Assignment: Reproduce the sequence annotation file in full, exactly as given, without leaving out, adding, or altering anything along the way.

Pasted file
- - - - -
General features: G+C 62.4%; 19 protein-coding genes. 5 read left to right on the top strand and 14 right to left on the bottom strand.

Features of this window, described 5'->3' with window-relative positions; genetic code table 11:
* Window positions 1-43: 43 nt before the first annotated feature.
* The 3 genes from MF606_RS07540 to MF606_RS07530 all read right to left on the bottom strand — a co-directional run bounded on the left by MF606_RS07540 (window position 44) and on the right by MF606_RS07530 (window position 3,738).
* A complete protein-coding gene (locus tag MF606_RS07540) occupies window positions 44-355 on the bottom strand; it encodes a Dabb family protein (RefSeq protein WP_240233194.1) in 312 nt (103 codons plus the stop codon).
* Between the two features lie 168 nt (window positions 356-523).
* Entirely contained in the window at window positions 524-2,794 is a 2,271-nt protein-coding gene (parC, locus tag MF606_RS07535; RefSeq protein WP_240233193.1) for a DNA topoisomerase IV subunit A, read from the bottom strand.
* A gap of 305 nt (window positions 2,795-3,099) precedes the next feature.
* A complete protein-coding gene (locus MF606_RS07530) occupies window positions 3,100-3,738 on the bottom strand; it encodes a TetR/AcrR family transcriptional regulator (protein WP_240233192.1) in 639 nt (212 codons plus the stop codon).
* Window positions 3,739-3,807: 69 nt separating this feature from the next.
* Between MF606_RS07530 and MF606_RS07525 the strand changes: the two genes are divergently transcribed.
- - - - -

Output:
General features: G+C 62.4%; 19 protein-coding genes. 5 read left to right on the top strand and 14 right to left on the bottom strand.

Features of this window, described 5'->3' with window-relative positions; genetic code table 11:
* Window positions 1-43: 43 nt before the first annotated feature.
* The 3 genes from MF606_RS07540 to MF606_RS07530 all read right to left on the bottom strand — a co-directional run bounded on the left by MF606_RS07540 (window position 44) and on the right by MF606_RS07530 (window position 3,738).
* A complete protein-coding gene (locus tag MF606_RS07540) occupies window positions 44-355 on the bottom strand; it encodes a Dabb family protein (RefSeq protein WP_240233194.1) in 312 nt (103 codons plus the stop codon).
* Between the two features lie 168 nt (window positions 356-523).
* Entirely contained in the window at window positions 524-2,794 is a 2,271-nt protein-coding gene (parC, locus tag MF606_RS07535; RefSeq protein WP_240233193.1) for a DNA topoisomerase IV subunit A, read from the bottom strand.
* A gap of 305 nt (window positions 2,795-3,099) precedes the next feature.
* A complete protein-coding gene (locus MF606_RS07530) occupies window positions 3,100-3,738 on the bottom strand; it encodes a TetR/AcrR family transcriptional regulator (protein WP_240233192.1) in 639 nt (212 codons plus the stop codon).
* Window positions 3,739-3,807: 69 nt separating this feature from the next.
* Between MF606_RS07530 and MF606_RS07525 the strand changes: the two genes are divergently transcribed.